Due to the strong demand, I continuously expanded the course offerings in subsequent semesters. In addition to the courses offered at the Munich University of Applied Sciences, I was also able to implement courses and training workshops at the Ludwig-Maximilians-Universität (LMU) Munich. Numerous faculties and degree programs are now represented in the Munich Model, and student interest continues to be immense. This is seen in particular at the Faculty of General and Interdisciplinary Studies in the »Personal Competence« focus area. For the course »Stress Management and Meditation« offered here, about 700 students apply for the 15 available places per semester!
Mindfulness and Meditation at University. 10 Years of the Munich Model describes the development of the first ten years of the Munich Model: from its initial beginnings with 15 students meditating in a cool gymnasium to an extensive range of programs at various university locations in Munich – where each semester 150 students from 24 degree programs participate in mindfulness and meditation courses. Additional supplemental offerings, as part of the Munich Model for (former) students, faculty, and university staff have developed over time. The book examines the implementation, structure, and teaching content, including exercise instructions in detail. Also explored in depth are the acquisition of competencies as well as assessment and performance criteria, which are of particular relevance to the regular courses.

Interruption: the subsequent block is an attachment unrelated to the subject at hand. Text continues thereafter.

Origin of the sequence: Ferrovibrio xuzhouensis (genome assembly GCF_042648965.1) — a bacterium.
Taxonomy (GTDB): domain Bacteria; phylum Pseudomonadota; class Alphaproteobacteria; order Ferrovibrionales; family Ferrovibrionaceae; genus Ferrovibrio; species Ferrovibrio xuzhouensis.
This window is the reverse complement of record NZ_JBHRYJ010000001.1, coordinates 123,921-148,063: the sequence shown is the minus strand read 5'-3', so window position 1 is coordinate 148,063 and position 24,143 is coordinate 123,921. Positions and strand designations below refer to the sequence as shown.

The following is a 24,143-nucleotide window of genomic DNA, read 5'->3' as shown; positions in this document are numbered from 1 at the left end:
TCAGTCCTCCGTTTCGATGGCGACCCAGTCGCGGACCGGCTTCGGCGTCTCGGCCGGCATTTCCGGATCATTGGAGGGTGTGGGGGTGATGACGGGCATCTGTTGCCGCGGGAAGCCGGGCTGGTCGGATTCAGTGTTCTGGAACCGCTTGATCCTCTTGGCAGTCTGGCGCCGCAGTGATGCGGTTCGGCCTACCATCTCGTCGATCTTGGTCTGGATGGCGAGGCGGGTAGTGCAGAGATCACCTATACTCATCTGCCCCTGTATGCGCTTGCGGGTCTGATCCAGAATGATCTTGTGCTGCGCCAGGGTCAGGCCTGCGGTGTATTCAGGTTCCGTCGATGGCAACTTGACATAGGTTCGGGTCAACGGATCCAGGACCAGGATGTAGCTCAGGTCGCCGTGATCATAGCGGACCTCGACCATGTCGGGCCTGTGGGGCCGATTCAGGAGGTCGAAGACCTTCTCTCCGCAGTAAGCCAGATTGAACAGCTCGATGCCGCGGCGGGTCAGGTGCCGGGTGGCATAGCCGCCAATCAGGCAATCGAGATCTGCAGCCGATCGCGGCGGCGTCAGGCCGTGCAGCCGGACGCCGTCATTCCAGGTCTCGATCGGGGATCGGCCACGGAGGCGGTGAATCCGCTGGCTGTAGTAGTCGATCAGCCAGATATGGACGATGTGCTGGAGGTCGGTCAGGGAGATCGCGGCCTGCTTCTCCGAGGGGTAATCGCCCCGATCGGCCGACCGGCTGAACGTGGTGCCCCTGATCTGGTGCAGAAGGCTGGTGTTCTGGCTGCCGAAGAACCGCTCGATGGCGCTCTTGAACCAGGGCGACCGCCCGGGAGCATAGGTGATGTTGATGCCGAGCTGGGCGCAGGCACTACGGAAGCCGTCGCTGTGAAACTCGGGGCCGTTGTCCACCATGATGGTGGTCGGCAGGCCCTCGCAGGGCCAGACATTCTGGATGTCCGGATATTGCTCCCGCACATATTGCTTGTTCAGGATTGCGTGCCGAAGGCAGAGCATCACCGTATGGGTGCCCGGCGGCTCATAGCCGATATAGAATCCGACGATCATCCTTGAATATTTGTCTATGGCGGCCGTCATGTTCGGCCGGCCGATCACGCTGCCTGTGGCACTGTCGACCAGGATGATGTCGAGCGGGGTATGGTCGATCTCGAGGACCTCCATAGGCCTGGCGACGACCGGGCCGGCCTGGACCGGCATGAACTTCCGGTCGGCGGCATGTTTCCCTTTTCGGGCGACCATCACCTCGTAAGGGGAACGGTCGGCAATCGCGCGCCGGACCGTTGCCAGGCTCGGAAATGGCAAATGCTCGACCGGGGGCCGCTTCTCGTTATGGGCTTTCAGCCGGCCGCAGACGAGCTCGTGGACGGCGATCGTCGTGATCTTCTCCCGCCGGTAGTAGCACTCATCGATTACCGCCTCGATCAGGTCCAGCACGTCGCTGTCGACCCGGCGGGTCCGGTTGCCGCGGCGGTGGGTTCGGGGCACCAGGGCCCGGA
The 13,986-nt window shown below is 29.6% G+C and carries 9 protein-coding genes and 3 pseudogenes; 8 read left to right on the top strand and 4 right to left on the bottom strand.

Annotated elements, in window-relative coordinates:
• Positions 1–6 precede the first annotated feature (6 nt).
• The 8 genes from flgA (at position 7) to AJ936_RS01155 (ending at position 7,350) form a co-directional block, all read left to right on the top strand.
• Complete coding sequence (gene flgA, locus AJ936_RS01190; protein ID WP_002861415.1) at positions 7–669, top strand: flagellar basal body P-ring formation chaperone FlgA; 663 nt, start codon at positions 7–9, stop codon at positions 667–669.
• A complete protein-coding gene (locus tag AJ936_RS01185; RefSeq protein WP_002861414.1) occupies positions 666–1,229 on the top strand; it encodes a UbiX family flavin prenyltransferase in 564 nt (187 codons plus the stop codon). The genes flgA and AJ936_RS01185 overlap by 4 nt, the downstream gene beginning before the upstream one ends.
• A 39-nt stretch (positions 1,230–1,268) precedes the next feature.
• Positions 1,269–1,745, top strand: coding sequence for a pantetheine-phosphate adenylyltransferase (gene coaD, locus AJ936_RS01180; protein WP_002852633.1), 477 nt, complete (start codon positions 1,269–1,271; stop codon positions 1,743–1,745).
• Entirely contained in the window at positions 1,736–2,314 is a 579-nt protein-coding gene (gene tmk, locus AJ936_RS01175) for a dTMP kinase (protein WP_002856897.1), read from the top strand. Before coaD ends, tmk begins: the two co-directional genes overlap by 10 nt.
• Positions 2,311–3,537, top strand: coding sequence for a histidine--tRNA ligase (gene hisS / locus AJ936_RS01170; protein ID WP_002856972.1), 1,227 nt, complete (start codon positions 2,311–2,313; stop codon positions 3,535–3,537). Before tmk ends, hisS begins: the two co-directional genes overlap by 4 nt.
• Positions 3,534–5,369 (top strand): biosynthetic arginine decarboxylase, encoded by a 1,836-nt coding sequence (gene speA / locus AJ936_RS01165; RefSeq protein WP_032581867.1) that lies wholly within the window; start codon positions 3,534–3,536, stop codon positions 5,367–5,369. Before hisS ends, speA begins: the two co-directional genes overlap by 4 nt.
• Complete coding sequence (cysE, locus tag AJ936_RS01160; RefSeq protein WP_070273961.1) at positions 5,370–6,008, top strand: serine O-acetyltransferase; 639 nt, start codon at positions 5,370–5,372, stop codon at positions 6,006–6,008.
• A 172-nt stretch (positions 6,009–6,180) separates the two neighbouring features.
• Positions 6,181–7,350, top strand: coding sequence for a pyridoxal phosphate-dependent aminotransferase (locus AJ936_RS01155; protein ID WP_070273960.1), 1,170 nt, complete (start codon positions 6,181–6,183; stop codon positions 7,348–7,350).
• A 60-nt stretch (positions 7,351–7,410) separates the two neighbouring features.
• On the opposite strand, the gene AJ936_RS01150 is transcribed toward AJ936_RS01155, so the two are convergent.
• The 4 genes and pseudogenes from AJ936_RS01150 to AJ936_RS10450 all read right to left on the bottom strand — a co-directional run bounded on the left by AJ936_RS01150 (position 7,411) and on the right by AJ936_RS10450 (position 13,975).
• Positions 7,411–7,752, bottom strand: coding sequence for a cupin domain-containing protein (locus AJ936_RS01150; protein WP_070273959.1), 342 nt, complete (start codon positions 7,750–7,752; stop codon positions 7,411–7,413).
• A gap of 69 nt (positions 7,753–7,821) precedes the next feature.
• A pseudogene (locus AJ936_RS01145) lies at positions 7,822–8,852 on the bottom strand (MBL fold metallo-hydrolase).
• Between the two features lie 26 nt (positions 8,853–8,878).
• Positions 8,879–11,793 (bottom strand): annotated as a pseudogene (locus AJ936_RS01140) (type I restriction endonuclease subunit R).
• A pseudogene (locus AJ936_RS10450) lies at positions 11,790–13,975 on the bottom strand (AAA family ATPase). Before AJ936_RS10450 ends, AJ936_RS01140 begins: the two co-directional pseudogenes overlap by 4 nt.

At the beginning of the book, detailed reasons are given as to why mindfulness and meditation practices have found their way into the educational discourse, pointing to a possible upcoming paradigm shift at universities and in the educational system in general.
Last but not least, important sections include a summary of the current state of mindfulness and meditation research as well as an overview of possible risks that may arise if mindfulness and meditation practices are not applied correctly or are used by those with mental health issues. Overall, it presents a successful field-tested model that exemplifies how the implementation of mindfulness and meditation can be achieved in the context of higher education.